How Safe is Intellectual Property Overseas?

By Bary Alyssa Johnson  |  Posted 05-01-2006 Print Email
The Office of the U.S. Trade Representative has issued its annual report on the adequacy of various nations' IP protection.

A report issued Friday by the Office of the United States Trade Representative (USTR) outlines a roadmap for addressing International Property Rights (IPR) concerns with global trading partners.

In the annual "Special 301" report, the USTR identifies countries that need to take stronger actions to combat piracy and recognizes a number of countries that have made substantial progress, pursuant to the Trade Act of 1974.

The Trade Act was signed into law in January 1975 and grants the U.S. president authority to enter into International agreements to reduce import barriers.

The 2006 USTR report places 48 countries on the United States "watch" and "monitor" lists. The Priority Level Watch List currently includes Argentina, Belize, Brazil, Egypt, India, Indonesia, Israel, Lebanon, Turkey, and Venezuela.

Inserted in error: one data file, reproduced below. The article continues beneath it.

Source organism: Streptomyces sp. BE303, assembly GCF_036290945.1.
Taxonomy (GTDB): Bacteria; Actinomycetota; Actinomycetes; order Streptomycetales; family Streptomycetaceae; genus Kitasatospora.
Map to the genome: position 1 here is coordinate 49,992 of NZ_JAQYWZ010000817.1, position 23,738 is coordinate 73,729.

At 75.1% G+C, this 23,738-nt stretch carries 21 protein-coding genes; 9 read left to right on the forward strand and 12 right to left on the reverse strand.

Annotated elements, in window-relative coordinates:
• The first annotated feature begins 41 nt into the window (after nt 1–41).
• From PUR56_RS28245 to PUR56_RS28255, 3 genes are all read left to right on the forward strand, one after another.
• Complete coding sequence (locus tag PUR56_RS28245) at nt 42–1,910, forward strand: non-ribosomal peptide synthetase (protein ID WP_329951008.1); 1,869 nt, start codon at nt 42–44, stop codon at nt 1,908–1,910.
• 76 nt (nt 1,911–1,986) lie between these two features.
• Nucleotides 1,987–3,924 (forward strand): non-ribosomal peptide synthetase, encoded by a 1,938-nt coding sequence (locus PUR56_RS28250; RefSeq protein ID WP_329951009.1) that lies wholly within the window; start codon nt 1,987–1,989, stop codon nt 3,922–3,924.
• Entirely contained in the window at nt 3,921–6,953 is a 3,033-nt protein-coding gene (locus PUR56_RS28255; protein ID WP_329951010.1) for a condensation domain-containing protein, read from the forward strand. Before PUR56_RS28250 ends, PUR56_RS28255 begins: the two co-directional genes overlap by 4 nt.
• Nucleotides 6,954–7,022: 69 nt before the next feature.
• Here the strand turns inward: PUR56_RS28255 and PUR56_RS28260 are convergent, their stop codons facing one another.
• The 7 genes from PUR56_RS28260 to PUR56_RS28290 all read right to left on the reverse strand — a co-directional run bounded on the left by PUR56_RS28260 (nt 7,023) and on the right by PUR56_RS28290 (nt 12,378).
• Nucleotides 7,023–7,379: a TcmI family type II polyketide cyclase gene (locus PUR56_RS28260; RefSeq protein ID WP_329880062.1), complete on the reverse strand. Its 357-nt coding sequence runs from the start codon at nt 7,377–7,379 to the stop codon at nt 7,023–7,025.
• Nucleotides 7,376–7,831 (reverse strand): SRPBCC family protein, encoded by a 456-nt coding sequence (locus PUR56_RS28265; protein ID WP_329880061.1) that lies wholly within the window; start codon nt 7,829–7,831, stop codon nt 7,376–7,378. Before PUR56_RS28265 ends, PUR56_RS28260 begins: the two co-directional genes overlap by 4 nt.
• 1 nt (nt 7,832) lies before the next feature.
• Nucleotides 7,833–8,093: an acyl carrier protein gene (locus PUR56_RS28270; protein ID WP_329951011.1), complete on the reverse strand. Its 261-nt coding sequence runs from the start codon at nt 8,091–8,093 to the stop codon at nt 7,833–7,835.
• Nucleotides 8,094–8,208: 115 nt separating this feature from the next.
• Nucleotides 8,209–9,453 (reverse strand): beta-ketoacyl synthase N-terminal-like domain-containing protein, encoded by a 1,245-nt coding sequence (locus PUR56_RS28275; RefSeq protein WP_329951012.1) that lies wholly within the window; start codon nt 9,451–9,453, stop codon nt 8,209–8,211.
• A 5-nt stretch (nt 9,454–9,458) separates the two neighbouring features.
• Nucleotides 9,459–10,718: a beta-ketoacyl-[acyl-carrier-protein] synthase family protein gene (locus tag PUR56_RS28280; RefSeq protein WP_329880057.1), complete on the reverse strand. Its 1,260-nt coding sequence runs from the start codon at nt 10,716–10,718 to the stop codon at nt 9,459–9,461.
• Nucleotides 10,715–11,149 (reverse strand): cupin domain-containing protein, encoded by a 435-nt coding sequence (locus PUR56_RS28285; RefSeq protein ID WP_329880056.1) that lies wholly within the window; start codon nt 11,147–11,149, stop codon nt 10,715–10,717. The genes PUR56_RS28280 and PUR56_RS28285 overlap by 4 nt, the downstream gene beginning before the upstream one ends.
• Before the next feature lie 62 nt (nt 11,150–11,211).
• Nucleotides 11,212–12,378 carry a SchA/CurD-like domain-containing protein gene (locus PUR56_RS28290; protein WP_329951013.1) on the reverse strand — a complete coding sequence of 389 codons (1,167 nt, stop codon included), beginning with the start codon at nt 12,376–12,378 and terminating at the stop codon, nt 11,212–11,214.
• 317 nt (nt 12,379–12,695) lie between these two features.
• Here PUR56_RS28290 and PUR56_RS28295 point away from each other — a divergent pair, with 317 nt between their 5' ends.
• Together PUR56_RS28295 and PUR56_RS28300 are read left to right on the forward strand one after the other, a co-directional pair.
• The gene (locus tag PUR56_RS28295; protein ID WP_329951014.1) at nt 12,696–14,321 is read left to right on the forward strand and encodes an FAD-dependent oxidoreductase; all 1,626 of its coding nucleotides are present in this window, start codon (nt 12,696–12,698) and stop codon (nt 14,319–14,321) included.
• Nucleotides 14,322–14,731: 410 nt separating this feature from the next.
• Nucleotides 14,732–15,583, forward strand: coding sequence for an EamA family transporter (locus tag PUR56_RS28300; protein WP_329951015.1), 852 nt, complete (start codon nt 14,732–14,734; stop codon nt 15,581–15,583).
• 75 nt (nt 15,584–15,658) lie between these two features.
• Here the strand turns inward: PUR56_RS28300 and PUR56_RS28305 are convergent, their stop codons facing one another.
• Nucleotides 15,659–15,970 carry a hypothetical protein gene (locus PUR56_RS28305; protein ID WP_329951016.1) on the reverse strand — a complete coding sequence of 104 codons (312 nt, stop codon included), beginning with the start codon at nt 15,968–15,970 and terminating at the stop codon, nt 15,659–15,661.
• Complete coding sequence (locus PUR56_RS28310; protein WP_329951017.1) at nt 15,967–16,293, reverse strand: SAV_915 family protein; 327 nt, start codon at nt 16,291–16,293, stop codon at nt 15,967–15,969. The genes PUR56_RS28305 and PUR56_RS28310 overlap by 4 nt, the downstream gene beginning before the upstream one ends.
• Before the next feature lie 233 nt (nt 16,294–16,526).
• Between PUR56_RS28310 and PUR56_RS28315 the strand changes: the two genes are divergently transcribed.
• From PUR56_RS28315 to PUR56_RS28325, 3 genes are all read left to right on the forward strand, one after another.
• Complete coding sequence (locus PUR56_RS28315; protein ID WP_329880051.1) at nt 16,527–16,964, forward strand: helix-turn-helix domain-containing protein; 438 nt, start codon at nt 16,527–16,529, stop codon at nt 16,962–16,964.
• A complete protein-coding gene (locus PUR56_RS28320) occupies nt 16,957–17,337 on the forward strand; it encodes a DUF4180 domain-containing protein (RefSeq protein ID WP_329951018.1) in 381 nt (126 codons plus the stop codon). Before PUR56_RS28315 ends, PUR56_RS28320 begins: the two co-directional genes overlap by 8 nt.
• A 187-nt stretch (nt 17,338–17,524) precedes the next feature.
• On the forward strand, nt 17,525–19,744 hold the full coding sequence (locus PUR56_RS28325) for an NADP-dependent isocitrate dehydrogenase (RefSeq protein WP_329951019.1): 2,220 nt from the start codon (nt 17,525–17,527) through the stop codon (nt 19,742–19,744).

"Although this year's Special 301 report shows positive progress in many countries, rampant counterfeiting and piracy problems continue to plague both China and Russia, indicating a critical need for stronger intellectual property protection in China and Russia," the USTR notes in an executive summary of the report.

The USTR maintains that Chinese IPR enforcement lags behind several commitments that the country entered into during the 2004 US-China Joint Commission on Commerce and Trade (JCCT).

In accordance with the JCCT agreement, China agreed to expand its anti-piracy initiative, increase criminal prosecution, and begin fighting software end-user piracy.

In addition, "in October 1998 the United States announced an Executive order directing…USTR to undertake an initiative to work with other governments, particularly those in need of modernizing their software management systems. Most recently the US welcomed the April 22, 2006 agreement by China that it will require computers to be pre-installed with licensed operating system software…"

As a result of the software license agreement, China's largest PC maker, Lenovo, inked a deal with Microsoft this month to pre-install Microsoft operating systems on all computers made in China.



 

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